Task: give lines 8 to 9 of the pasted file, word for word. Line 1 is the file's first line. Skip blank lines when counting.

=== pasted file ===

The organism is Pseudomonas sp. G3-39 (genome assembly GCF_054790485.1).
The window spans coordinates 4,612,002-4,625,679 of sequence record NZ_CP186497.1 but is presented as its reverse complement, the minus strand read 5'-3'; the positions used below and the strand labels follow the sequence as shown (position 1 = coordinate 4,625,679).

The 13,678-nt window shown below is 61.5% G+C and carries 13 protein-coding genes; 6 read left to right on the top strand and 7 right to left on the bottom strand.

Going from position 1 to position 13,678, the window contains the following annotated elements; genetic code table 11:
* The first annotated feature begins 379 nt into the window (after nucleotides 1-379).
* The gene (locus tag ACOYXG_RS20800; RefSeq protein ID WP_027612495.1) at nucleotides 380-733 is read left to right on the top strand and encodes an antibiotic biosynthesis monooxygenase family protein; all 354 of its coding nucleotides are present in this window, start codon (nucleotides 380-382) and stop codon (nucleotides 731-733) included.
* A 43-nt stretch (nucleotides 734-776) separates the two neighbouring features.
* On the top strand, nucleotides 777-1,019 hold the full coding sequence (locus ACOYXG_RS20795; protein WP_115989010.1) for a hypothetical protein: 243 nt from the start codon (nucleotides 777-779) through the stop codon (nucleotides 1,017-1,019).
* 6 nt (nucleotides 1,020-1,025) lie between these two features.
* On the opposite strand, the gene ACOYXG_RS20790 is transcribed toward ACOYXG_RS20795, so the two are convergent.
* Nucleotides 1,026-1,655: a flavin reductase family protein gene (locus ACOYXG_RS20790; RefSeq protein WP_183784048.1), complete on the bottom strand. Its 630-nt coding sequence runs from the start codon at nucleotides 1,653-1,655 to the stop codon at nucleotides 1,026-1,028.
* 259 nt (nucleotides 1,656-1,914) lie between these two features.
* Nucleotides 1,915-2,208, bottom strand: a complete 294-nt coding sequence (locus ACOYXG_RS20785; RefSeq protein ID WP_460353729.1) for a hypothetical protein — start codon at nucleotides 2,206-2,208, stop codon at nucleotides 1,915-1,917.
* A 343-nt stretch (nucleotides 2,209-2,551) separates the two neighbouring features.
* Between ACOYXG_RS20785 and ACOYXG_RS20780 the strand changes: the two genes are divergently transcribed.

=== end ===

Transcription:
* On the top strand, nucleotides 777-1,019 hold the full coding sequence (locus ACOYXG_RS20795; protein WP_115989010.1) for a hypothetical protein: 243 nt from the start codon (nucleotides 777-779) through the stop codon (nucleotides 1,017-1,019).
* 6 nt (nucleotides 1,020-1,025) lie between these two features.